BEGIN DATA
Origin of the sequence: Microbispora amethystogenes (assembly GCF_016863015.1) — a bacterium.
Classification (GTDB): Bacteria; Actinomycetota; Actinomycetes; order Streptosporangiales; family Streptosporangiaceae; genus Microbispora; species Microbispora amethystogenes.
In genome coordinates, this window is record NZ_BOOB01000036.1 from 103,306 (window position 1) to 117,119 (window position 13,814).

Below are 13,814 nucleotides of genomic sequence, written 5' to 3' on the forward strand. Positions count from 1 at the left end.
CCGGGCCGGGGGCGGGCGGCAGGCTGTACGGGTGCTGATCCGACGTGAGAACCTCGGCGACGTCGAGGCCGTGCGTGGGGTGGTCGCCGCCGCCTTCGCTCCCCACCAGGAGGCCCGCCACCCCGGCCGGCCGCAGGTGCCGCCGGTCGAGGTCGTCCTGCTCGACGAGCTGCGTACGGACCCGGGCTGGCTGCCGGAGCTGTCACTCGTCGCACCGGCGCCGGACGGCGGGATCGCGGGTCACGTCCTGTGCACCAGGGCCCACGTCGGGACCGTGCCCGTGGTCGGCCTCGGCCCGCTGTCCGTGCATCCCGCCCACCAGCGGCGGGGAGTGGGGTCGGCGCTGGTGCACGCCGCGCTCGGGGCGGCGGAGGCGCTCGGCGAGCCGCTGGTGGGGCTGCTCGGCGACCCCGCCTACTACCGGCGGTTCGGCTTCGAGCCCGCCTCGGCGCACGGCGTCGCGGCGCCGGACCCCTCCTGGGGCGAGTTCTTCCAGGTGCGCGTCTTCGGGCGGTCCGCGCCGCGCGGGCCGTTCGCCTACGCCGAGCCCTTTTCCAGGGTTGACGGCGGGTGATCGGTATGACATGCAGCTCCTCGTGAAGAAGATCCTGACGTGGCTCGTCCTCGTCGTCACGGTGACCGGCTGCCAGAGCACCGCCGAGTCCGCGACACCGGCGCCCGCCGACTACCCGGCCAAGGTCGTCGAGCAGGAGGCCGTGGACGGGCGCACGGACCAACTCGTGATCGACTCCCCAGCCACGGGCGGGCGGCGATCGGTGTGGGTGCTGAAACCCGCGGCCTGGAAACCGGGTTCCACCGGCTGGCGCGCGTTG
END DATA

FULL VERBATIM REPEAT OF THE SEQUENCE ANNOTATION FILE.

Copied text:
Origin of the sequence: Microbispora amethystogenes (assembly GCF_016863015.1) — a bacterium.
Classification (GTDB): Bacteria; Actinomycetota; Actinomycetes; order Streptosporangiales; family Streptosporangiaceae; genus Microbispora; species Microbispora amethystogenes.
In genome coordinates, this window is record NZ_BOOB01000036.1 from 103,306 (window position 1) to 117,119 (window position 13,814).

Below are 13,814 nucleotides of genomic sequence, written 5' to 3' on the forward strand. Positions count from 1 at the left end.
CCGGGCCGGGGGCGGGCGGCAGGCTGTACGGGTGCTGATCCGACGTGAGAACCTCGGCGACGTCGAGGCCGTGCGTGGGGTGGTCGCCGCCGCCTTCGCTCCCCACCAGGAGGCCCGCCACCCCGGCCGGCCGCAGGTGCCGCCGGTCGAGGTCGTCCTGCTCGACGAGCTGCGTACGGACCCGGGCTGGCTGCCGGAGCTGTCACTCGTCGCACCGGCGCCGGACGGCGGGATCGCGGGTCACGTCCTGTGCACCAGGGCCCACGTCGGGACCGTGCCCGTGGTCGGCCTCGGCCCGCTGTCCGTGCATCCCGCCCACCAGCGGCGGGGAGTGGGGTCGGCGCTGGTGCACGCCGCGCTCGGGGCGGCGGAGGCGCTCGGCGAGCCGCTGGTGGGGCTGCTCGGCGACCCCGCCTACTACCGGCGGTTCGGCTTCGAGCCCGCCTCGGCGCACGGCGTCGCGGCGCCGGACCCCTCCTGGGGCGAGTTCTTCCAGGTGCGCGTCTTCGGGCGGTCCGCGCCGCGCGGGCCGTTCGCCTACGCCGAGCCCTTTTCCAGGGTTGACGGCGGGTGATCGGTATGACATGCAGCTCCTCGTGAAGAAGATCCTGACGTGGCTCGTCCTCGTCGTCACGGTGACCGGCTGCCAGAGCACCGCCGAGTCCGCGACACCGGCGCCCGCCGACTACCCGGCCAAGGTCGTCGAGCAGGAGGCCGTGGACGGGCGCACGGACCAACTCGTGATCGACTCCCCAGCCACGGGCGGGCGGCGATCGGTGTGGGTGCTGAAACCCGCGGCCTGGAAACCGGGTTCCACCGGCTGGCGCGCGTTG